American Coaster Enthusiasts

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American Coaster Enthusiasts
Founded 1978
over 5,000

American Coaster Enthusiasts (ACE) is a non-profit organization founded in 1978 that focuses on the knowledge, enjoyment, and preservation of roller coasters. It is the world's largest organization of amusement ride enthusiasts with over 5,000 members from at least 16 countries. Members receive discounts on admission to many amusement parks around the world, including various travel discounts, and receive a free subscription to the organization's bi-monthly newsletter and quarterly magazine. Members are also invited to attend private special events held each year at several amusement parks, which include access to exclusive ride times – a period of time before a park opens or after it closes set aside for a particular ride.

ACE keeps an online database of roller coasters which includes ride specifications and archives of published news articles. In recognition of historically significant roller coasters, the organization has awarded their ACE Coaster Classic and ACE Roller Coaster Landmark statuses to those that meet a specific set of criteria. The organization also tracks roller coasters that are in danger of being demolished, placing a special focus on traditional wooden roller coasters, and organizes efforts to save or relocate them.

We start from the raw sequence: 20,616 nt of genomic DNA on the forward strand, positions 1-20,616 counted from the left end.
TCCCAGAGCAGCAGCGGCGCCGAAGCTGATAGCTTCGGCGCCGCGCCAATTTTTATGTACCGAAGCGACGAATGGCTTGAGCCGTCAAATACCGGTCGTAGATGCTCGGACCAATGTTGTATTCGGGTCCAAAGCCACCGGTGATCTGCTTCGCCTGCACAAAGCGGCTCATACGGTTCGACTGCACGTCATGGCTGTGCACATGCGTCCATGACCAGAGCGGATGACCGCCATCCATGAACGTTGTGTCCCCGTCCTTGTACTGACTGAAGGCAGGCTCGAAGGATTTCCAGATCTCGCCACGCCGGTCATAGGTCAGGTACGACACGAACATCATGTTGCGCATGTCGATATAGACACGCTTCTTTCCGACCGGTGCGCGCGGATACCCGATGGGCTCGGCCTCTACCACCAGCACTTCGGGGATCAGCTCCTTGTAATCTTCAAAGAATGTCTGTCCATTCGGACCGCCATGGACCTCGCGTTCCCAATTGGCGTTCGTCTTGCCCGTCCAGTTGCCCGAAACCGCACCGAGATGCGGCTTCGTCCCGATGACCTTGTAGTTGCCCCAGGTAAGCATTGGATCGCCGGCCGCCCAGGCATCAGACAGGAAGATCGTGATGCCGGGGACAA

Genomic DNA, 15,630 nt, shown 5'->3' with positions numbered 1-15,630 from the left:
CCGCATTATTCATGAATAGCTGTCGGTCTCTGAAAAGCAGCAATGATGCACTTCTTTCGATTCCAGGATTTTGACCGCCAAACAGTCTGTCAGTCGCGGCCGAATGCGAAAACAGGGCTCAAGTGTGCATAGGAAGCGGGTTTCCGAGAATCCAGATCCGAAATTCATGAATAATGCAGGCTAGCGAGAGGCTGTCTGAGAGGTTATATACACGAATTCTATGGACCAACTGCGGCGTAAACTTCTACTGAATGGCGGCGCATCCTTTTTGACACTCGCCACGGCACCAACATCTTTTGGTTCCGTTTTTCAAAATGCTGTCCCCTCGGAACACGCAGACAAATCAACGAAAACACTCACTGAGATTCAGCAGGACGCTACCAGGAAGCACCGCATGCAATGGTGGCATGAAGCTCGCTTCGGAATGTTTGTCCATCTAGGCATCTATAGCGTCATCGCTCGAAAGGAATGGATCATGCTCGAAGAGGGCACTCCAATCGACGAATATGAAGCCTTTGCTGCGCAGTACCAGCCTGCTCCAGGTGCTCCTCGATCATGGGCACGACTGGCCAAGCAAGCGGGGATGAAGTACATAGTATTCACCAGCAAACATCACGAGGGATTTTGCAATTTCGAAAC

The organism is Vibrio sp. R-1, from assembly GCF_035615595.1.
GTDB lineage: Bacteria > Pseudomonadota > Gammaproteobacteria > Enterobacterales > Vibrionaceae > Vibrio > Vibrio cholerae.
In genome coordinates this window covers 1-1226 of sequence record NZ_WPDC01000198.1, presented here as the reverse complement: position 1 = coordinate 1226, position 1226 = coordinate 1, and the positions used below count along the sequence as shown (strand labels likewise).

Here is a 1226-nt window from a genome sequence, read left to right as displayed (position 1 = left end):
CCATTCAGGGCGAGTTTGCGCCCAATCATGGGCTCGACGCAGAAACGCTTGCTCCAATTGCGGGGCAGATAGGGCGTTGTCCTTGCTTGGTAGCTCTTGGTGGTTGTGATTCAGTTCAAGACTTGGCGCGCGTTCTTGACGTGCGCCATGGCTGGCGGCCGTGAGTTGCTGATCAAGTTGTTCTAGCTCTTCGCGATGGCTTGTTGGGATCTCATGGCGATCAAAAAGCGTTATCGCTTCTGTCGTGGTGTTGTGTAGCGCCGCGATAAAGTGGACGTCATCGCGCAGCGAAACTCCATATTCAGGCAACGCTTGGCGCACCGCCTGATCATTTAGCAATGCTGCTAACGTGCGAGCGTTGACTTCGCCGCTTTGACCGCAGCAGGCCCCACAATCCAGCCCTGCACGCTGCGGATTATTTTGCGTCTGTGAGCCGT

American Coaster Enthusiasts (ACE) was founded in 1978 by Roy Brashears, Paul Greenwald, and Richard Munch, who met at a roller-coaster-riding marathon event in 1977 on Rebel Yell at Kings Dominion amusement park. The event was held in promotion of the movie Rollercoaster released the same year, which featured Rebel Yell in one if its scenes. At the time, it was commonplace for thrill-seekers and prospective Guinness World Record aspirants to participate in riding marathons. Three of the participants at this particular event – Brashears, Greenwald, and Munch – discovered they shared the same passion for roller coasters and decided to form a club that would allow others that shared the same interests to join. The club held its first event, Coaster Con I, the following year in 1978 at Busch Gardens Williamsburg amusement park. The group officially became an organization at the event, which has been held annually ever since.[1]